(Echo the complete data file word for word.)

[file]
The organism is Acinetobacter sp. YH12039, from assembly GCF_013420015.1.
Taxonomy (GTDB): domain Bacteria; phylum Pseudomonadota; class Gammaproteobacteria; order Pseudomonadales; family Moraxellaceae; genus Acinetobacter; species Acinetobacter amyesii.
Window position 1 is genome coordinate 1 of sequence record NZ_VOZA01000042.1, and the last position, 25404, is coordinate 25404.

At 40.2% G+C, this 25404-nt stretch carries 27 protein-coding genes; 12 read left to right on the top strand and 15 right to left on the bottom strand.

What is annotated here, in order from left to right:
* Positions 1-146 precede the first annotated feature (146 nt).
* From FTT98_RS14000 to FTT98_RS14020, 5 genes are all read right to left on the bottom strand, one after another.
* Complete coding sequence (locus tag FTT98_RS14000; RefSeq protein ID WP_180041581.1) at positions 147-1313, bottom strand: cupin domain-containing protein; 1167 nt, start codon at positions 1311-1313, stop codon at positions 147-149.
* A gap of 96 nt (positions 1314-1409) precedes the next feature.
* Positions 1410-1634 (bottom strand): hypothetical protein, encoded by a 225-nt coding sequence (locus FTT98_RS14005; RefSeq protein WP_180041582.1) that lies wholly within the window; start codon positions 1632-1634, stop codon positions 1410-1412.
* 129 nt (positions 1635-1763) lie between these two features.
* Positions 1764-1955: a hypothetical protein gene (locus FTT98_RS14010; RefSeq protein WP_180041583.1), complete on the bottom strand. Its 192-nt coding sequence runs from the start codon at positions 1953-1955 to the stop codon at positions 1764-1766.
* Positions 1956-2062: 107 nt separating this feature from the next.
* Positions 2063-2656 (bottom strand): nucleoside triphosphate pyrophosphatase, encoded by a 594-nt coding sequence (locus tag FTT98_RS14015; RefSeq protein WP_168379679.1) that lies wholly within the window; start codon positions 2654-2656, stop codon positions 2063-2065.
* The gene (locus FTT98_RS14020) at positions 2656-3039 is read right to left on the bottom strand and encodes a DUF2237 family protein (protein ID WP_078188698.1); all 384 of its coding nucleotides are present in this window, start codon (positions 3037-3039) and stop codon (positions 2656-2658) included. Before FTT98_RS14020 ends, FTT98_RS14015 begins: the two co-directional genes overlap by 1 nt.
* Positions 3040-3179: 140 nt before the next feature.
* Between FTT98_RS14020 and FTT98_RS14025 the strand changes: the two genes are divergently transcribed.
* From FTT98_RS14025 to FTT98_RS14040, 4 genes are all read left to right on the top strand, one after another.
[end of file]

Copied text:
The organism is Acinetobacter sp. YH12039, from assembly GCF_013420015.1.
Taxonomy (GTDB): domain Bacteria; phylum Pseudomonadota; class Gammaproteobacteria; order Pseudomonadales; family Moraxellaceae; genus Acinetobacter; species Acinetobacter amyesii.
Window position 1 is genome coordinate 1 of sequence record NZ_VOZA01000042.1, and the last position, 25404, is coordinate 25404.

At 40.2% G+C, this 25404-nt stretch carries 27 protein-coding genes; 12 read left to right on the top strand and 15 right to left on the bottom strand.

What is annotated here, in order from left to right:
* Positions 1-146 precede the first annotated feature (146 nt).
* From FTT98_RS14000 to FTT98_RS14020, 5 genes are all read right to left on the bottom strand, one after another.
* Complete coding sequence (locus tag FTT98_RS14000; RefSeq protein ID WP_180041581.1) at positions 147-1313, bottom strand: cupin domain-containing protein; 1167 nt, start codon at positions 1311-1313, stop codon at positions 147-149.
* A gap of 96 nt (positions 1314-1409) precedes the next feature.
* Positions 1410-1634 (bottom strand): hypothetical protein, encoded by a 225-nt coding sequence (locus FTT98_RS14005; RefSeq protein WP_180041582.1) that lies wholly within the window; start codon positions 1632-1634, stop codon positions 1410-1412.
* 129 nt (positions 1635-1763) lie between these two features.
* Positions 1764-1955: a hypothetical protein gene (locus FTT98_RS14010; RefSeq protein WP_180041583.1), complete on the bottom strand. Its 192-nt coding sequence runs from the start codon at positions 1953-1955 to the stop codon at positions 1764-1766.
* Positions 1956-2062: 107 nt separating this feature from the next.
* Positions 2063-2656 (bottom strand): nucleoside triphosphate pyrophosphatase, encoded by a 594-nt coding sequence (locus tag FTT98_RS14015; RefSeq protein WP_168379679.1) that lies wholly within the window; start codon positions 2654-2656, stop codon positions 2063-2065.
* The gene (locus FTT98_RS14020) at positions 2656-3039 is read right to left on the bottom strand and encodes a DUF2237 family protein (protein ID WP_078188698.1); all 384 of its coding nucleotides are present in this window, start codon (positions 3037-3039) and stop codon (positions 2656-2658) included. Before FTT98_RS14020 ends, FTT98_RS14015 begins: the two co-directional genes overlap by 1 nt.
* Positions 3040-3179: 140 nt before the next feature.
* Between FTT98_RS14020 and FTT98_RS14025 the strand changes: the two genes are divergently transcribed.
* From FTT98_RS14025 to FTT98_RS14040, 4 genes are all read left to right on the top strand, one after another.